Dancing with the Stars compensates its contestants and also has a prize for the winner. Under NCAA Bylaw 12.4.1, college athletes cannot be compensated based on their athletic abilities.

But the NCAA is arguing that Ogunbowale’s appearance on the show is “unrelated to her basketball abilities,” according to a statement they released regarding the decision. According to a report from Jacob Bogage of the Washington Post, the NCAA is also limiting Ogunbowale’s visibility for the show’s promotional tools.

From the Washington Post report:

The NCAA has placed restrictions on Ogunbowale that limit her involvement with the show and her potential to build her brand. She is not allowed to appear in promotional materials for the show, including commercials, according to the NCAA’s statement. She didn’t join other contestants during a group appearance on “Good Morning America” last week. Show handicappers have already wondered whether the NCAA’s limits will hurt her chances.

And the NCAA could turn down future requests by arguing that Ogunbowale is not endorsing “Dancing with the Stars” by appearing on the program, but instead is participating in a “personal growth experience” by learning how to ballroom dance, said Barbara Osborne, a professor of exercise and sport science at the University of North Carolina.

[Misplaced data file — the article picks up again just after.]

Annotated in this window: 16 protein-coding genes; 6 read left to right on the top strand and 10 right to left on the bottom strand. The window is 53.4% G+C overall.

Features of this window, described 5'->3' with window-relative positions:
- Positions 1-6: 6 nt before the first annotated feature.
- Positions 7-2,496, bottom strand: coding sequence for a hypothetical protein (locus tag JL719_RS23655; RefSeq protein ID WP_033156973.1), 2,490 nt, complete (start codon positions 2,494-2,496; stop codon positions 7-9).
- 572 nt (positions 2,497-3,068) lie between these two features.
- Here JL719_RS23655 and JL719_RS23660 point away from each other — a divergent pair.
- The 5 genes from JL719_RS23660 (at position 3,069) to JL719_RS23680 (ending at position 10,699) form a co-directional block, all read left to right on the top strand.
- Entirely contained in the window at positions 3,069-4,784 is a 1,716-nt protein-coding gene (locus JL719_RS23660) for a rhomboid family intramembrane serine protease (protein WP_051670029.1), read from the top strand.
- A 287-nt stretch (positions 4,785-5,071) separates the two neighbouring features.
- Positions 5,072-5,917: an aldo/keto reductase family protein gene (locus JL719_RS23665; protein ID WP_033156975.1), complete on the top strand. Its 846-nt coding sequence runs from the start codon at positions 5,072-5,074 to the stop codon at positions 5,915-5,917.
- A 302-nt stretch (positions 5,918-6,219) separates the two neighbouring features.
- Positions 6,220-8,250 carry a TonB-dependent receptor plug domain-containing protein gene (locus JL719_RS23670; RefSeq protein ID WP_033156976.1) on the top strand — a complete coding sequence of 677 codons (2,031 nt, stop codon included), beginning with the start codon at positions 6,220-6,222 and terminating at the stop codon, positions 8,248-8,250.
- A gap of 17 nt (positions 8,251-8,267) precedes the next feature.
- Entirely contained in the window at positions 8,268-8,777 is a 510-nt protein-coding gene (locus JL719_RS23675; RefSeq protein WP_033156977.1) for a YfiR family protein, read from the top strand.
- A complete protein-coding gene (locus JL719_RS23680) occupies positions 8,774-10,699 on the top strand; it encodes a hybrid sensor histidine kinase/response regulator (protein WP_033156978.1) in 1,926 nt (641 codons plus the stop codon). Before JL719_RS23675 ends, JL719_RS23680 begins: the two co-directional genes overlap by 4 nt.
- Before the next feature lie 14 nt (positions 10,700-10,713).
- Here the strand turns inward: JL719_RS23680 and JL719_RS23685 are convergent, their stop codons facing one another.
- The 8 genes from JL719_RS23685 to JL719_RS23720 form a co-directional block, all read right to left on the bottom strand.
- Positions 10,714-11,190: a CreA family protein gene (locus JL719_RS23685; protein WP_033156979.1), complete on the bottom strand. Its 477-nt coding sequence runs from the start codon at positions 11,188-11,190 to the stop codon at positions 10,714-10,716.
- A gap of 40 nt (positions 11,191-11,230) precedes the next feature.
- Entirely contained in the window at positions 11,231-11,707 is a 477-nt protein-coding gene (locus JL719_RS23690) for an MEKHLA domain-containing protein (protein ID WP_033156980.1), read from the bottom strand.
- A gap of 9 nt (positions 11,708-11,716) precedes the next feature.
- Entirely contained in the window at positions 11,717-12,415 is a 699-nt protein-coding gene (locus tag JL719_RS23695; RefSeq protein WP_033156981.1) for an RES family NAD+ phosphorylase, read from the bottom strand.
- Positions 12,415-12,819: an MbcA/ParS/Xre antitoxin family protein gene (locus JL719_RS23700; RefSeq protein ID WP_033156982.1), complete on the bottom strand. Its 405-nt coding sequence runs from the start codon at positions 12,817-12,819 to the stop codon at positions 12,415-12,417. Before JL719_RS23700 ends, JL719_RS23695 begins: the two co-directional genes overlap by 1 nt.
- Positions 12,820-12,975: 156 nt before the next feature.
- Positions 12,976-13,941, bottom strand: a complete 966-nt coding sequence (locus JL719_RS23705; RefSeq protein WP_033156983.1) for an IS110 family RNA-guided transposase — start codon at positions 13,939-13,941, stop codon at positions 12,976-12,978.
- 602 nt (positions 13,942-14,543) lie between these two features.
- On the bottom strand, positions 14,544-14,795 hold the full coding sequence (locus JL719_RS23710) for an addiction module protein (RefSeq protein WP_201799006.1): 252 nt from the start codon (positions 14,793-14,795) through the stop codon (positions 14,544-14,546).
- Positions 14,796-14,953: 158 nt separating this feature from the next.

This is a slippery slope for the NCAA to take with this. Ogunbowale is, quite clearly, a famous basketball player. She’s on Dancing with the Stars because of her basketball abilities. The NCAA arguing anything else is just silly and embarrassing. The NCAA is also trying its best to uphold its argument about amateurism in the only way they know how.

But could this also could be a sign that the NCAA is perhaps open to the potential of allowing athletes to profit off of themselves in the future? The NCAA is currently handling a number of different court cases regarding amateurism, so it’s hard to say where all of this might go until the legal process starts to clear up.

Either way, this should be a fun experience for Ogunbowale while providing great national exposure for herself and women’s basketball. Ogunbowale might not be technically allowed to build her own brand during the show, but she’ll be gaining tons of new exposure for her basketball future — regardless of what the NCAA says in a statement.

Memphis center Karim Sameh Azab diagnosed with leukemia

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Memphis center Karim Sameh Azab announced on Saturday that he’s been battling leukemia lymphoma.

The 6-foot-11 big man from Egypt has been receiving medical treatment since the beginning of April as he took to Twitter to announce his current status.